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First Look Review - CLINGER

A teenager's clingy ex-boyfriend returns from beyond the grave.


Review by Benjamin Poole (@filmclubchs)

Directed by: Michael Steves

Starring: Vincent Martella, Jennifer Laporte, Julia Aks




"In Laporte, it is refreshing to see a female lead who is kind and funny, but, crucially, not inadequately moping after some boy or another: it’s also fun to see a teen relationship presented as not idealised, or wretched, but instead simply observed as normal, with all the highs and lows those initial courtships entail."






In the opening 10 minutes of Michael Steves’ teen comedy Clinger, an offbeat romance blossoms with a dislocated shoulder and ends among broken hearts and a severed head. Perky athlete Fern (Jennifer Laporte) comes a cropper during track practice, allowing gawky but sweet Robert (Vincent Martella) his moment to rush to her aid. It seems like fate, the two arrange a date, and the breezy tone of Clinger - dark of humour, but tender of heart - is sealed. Sadly for Robert though, the recent trend within teen orientated films (The Fault in Our Stars and Me and Earl and the Dying Girl) has been to emphasise the exigency of teen passion with the unfortunate circumstances of one of its participants dying. And so too does Clinger follow this pattern, albeit in a sly pastiche of the trope: Robert’s demise isn’t due to a heart breaking disease, but the cruel slapstick of a freak guillotine accident. Nonetheless, Robert loses his head, but not his heart - death cannot part these two, and, much to Fern’s chagrin, Robert returns as a ‘love ghost’.
Unlike the other doomed denizens of YA romances, where a character, usually a girl, perishes in order to hasten the coming of age of their heartbroken partner, Fern is nonplussed: no lovelorn brooding for her, she lost interest before the accident, finding Robert’s attentions too suffocating. He writes her a song with the lyrics, ‘Fern, Fern, Fern, Fern, Fern, Fern, Fern/ Will you be my first girlfriend?’, and intensely celebrates their anniversary with a weekly ceremony that escalates in soft toy absurdity, but perhaps it was the hideous amalgamated image of them both that he ‘made on the internet’ which finally did it for Fern.
In Laporte, it is refreshing to see a female lead who is kind and funny, but, crucially, not inadequately moping after some boy or another: it’s also fun to see a teen relationship presented as not idealised, or wretched, but instead simply observed as normal, with all the highs and lows those initial courtships entail. Robert, as the insistent ghost, is sympathetic; he’s pathetically still in love with someone who isn’t interested, but lacks the maturity and strength to move on (plus he’s dead, poor guy). Robert’s clinging becomes more and more desperate when the candy colours of the opening sequences darken to black comedy, and Clinger’s goofy take on the teen film enters horror-comedy territory, with Robert gathering an ersatz gang of undeads in a desperate attempt to haunt Fern back into loving him.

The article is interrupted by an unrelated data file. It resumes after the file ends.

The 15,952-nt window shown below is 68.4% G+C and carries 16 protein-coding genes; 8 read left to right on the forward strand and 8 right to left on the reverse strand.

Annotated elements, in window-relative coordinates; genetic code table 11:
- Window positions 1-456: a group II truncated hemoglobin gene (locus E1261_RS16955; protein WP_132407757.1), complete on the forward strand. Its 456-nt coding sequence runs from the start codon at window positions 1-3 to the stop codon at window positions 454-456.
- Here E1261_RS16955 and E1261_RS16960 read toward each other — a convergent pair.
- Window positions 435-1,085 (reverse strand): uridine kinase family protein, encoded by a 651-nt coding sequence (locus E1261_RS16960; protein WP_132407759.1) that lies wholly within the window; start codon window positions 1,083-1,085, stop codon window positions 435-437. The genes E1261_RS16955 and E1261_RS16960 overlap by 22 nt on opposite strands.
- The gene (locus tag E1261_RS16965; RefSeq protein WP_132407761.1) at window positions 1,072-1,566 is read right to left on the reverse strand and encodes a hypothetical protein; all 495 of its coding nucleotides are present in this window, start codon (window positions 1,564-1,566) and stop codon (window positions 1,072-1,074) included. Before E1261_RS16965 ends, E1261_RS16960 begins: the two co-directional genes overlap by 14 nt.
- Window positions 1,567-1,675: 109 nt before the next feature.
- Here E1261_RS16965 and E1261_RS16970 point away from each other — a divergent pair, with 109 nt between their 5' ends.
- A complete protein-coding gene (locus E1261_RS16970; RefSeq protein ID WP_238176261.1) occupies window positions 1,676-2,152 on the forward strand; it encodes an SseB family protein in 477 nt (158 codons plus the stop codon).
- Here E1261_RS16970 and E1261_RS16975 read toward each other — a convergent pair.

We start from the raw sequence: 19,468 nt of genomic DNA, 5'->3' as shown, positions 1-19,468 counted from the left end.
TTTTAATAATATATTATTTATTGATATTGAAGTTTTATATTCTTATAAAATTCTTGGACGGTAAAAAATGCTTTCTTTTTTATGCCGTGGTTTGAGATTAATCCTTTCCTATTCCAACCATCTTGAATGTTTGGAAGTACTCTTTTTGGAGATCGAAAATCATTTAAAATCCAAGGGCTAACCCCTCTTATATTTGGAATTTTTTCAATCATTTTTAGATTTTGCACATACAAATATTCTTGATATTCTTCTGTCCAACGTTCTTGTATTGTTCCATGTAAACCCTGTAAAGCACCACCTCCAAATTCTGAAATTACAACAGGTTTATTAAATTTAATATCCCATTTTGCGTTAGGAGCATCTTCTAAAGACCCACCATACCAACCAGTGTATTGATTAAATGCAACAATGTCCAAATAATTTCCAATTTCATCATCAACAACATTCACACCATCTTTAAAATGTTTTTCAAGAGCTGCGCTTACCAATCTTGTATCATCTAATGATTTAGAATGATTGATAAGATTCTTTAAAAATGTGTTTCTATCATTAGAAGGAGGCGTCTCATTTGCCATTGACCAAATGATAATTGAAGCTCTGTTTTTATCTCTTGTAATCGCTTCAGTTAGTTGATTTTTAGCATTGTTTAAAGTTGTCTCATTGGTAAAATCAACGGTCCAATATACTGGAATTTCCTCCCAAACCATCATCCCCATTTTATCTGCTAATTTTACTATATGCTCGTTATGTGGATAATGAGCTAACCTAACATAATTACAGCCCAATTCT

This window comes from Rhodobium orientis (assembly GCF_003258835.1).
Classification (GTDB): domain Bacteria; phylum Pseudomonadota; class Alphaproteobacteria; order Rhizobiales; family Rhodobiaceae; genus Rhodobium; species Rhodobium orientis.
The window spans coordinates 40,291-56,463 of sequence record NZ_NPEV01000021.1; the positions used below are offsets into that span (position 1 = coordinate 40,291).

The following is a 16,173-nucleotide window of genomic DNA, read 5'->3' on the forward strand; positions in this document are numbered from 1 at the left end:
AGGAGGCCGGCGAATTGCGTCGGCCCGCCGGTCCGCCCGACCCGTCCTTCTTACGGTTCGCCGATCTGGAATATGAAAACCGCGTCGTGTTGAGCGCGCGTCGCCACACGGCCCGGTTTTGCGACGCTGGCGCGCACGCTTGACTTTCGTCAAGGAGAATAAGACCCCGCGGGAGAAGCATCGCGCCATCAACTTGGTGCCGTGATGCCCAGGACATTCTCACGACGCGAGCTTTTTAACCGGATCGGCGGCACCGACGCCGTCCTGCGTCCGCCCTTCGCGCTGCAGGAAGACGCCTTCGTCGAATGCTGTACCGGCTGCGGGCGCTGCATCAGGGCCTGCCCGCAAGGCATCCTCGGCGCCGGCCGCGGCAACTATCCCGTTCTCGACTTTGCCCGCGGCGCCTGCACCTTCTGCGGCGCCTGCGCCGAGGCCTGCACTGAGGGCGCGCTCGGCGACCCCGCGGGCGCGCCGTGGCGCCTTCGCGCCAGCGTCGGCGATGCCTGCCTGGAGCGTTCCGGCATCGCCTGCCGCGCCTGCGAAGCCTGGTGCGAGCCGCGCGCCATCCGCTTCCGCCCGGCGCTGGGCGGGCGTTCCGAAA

Perhaps some audiences will find the unremitting, knockabout humour of Clinger too silly: their loss. Sure, the tone can be childish (in one of the film’s many raunchy running jokes, Fern’s pal, played by a butter wouldn’t melt Shonna Major, can’t speak without uttering an accidentally filthy double entendre), but such broad comedy is matched by the film’s mature reflections upon how affections can curdle over time, and the superficial vicissitudes of high school life. Furthermore, Clinger’s humour is nothing if not relentless; writing with Steves, Gabi Chennisi Duncombe and Bubba Fish’s script crackles with a wit more hit than miss. I liked the Chelsea Peretti-esque deadpan stylings of Fern’s hopeless sister (who, in an inspired pay off, visits the school to lead a session on coping with grief, using sock puppets), and the Garbage Pail Kid gross out invention of the ghosts that haunt the graveyard (including, most darkly, an eight year old amputee bearing scorch marks and a t shirt that states ‘I Love Fireworks’-!). Annoyingly, considering the careful structure and rhythm of the film’s jokes, there seems to be an inconsistency surrounding the ‘ghost rules’ as set out by the film’s badass spiritualist (Alicia Monet Caldwell, who also doubles as Fern’s coach; ‘I will shit on you’), which are contradicted according to convenience (i.e., for early comedic purposes only the haunted can see the haunter, until the rule of funny overrides this plot point in the third act). Horror fans needn’t feel short changed though, when a standout sequence features the most unpleasant headless sex scene this side of Re-Animator, and another spirited sequence depicts the returning zombie hordes of bequested soft toys, horror and comedy enjoy an entertainingly bad romance in Clinger.



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